But as Romney insisted his campaign was on the march — and aides tried to expand the playing field by arguing Minnesota suddenly was competitive — the electoral math lingered as a serious obstacle for the Republican. Fresh polling in the critical battleground of Ohio suggested Obama still holds a slim lead there, and his state campaign chairman acknowledged Romney’s difficulty of taking the White House without Ohio.
The president’s reelection campaign, meanwhile, claimed an insurmountable lead in early voting there and in other key swing states, including Iowa.
Obama mocked Romney’s new campaign theme, saying in an interview with Philadelphia radio host Michael Smerconish that Romney’s policies are “not big changes, they’re a repeat, a relapse of things that haven’t worked for over a decade now.”
In the same interview, Obama again promised to get to the bottom of what happened Sept. 11 in Benghazi, Libya, where U.S. Ambassador Chris Stevens and three other Americans were killed in an attack but he suggested that Republicans have only tried to politicize the issue.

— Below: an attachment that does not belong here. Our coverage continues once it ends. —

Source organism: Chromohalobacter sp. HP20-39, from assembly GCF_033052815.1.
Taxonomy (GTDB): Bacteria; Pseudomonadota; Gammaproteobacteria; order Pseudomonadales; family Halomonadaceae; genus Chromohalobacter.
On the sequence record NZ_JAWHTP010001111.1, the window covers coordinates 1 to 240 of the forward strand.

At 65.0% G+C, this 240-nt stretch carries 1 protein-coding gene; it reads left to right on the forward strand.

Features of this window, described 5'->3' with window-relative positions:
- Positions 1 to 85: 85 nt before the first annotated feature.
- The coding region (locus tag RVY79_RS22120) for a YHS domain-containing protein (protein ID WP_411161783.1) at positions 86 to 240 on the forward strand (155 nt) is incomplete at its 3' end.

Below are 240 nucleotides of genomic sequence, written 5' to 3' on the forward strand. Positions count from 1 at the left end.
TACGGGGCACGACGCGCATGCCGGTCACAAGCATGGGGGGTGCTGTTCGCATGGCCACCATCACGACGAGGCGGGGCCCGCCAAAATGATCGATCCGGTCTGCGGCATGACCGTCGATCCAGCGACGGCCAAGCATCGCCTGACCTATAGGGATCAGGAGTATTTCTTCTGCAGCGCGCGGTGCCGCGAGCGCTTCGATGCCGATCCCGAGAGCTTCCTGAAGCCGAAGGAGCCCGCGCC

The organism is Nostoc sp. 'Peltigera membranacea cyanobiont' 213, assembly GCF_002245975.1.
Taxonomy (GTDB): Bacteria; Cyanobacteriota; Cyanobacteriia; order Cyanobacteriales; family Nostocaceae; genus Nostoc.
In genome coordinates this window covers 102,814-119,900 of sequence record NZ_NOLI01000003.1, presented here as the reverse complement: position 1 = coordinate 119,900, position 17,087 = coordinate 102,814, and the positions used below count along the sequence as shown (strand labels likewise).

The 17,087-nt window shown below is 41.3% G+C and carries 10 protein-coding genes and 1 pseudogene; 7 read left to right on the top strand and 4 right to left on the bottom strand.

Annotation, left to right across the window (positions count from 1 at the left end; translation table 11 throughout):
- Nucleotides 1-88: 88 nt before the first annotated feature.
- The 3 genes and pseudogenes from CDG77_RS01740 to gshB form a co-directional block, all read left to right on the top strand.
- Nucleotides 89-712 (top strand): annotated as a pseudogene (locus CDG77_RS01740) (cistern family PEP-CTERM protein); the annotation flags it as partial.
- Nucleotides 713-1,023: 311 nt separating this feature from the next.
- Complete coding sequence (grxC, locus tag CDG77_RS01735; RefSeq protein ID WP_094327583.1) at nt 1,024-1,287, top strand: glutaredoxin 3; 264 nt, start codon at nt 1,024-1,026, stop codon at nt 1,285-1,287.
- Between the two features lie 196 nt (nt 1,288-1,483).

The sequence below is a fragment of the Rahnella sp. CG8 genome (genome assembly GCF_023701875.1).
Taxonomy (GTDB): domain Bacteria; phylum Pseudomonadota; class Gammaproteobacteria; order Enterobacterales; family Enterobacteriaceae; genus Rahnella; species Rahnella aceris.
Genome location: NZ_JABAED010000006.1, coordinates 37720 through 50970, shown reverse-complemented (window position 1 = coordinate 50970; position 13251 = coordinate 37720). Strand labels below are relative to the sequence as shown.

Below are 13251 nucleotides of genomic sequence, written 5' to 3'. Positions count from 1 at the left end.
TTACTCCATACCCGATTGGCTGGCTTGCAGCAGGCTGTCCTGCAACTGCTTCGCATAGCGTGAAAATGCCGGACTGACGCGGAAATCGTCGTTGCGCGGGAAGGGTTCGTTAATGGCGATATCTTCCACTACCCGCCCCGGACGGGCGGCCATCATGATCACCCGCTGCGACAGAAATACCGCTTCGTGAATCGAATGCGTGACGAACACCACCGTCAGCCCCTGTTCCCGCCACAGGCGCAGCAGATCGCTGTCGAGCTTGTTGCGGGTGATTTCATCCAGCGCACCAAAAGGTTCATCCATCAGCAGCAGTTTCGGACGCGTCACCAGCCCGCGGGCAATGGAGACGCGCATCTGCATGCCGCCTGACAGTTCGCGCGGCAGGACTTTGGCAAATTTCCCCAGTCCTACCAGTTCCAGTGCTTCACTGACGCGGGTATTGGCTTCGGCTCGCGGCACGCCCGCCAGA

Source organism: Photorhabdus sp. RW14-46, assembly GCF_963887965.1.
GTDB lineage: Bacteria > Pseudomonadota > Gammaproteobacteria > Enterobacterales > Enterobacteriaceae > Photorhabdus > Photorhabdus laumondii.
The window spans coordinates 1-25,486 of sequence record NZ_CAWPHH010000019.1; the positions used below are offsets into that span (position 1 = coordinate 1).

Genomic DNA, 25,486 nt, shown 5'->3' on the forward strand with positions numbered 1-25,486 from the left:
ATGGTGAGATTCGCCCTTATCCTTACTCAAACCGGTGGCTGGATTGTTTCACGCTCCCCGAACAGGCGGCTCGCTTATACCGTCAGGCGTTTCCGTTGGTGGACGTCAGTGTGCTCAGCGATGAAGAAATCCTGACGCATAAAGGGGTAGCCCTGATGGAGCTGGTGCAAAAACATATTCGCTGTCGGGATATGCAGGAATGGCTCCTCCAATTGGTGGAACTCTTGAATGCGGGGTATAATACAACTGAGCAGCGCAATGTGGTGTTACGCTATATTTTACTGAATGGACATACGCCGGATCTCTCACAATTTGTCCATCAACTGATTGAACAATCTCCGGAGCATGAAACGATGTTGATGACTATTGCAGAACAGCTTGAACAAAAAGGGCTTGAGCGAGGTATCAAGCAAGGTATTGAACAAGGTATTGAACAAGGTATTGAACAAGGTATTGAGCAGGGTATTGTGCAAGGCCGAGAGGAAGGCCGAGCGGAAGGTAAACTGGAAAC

“I’ve always been straight with the American people with the decisions that we’ve made,” Obama said, while Romney “hasn’t been restrained by facts.”
The interview was one of nearly a dozen that Obama conducted on Friday, including one with MTV, from Washington. He heads back to the campaign trail on Saturday with a trip to New Hampshire, followed by stops in Ohio, Florida and Virginia on Monday.
Romney returned to Ohio on Friday night, and is planning to return again on Sunday. The state has become central to his hopes, and he dispatched Ryan there for a bus tour over the weekend.
Sen. Rob Portman, who chairs Romney’s Ohio campaign, told NBC News after traveling the state with Romney this week that he’s “feeling the pressure.”
“If we don’t win Ohio, it’s tough to see us winning the election nationally,” Portman said. “It’s possible, but it’s very difficult.”
The Obama campaign pressed its case on Ohio, with Obama adviser Aaron Pickrell arguing that early voting is showing a high level of activity in counties Obama won four years ago.
In those counties, 12 percent of voters have so far turned out, as opposed to 9 percent of registered voters in Republican counties. And Obama aides said voters in precincts that backed the president in 2008 have so far cast 53,400 more ballots this year than in precincts that voted Republican 2008 — exceeding that same measure in 2008 by 23,400, even accounting for shifted precinct lines since the last election.